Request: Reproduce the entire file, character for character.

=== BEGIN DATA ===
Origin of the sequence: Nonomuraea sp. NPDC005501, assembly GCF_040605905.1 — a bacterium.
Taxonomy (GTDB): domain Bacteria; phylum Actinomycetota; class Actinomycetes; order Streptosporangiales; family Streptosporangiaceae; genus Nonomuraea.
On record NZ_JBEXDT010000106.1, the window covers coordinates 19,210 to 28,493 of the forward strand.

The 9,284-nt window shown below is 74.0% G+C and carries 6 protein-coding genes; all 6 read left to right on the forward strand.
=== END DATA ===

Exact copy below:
Origin of the sequence: Nonomuraea sp. NPDC005501, assembly GCF_040605905.1 — a bacterium.
Taxonomy (GTDB): domain Bacteria; phylum Actinomycetota; class Actinomycetes; order Streptosporangiales; family Streptosporangiaceae; genus Nonomuraea.
On record NZ_JBEXDT010000106.1, the window covers coordinates 19,210 to 28,493 of the forward strand.

The 9,284-nt window shown below is 74.0% G+C and carries 6 protein-coding genes; all 6 read left to right on the forward strand.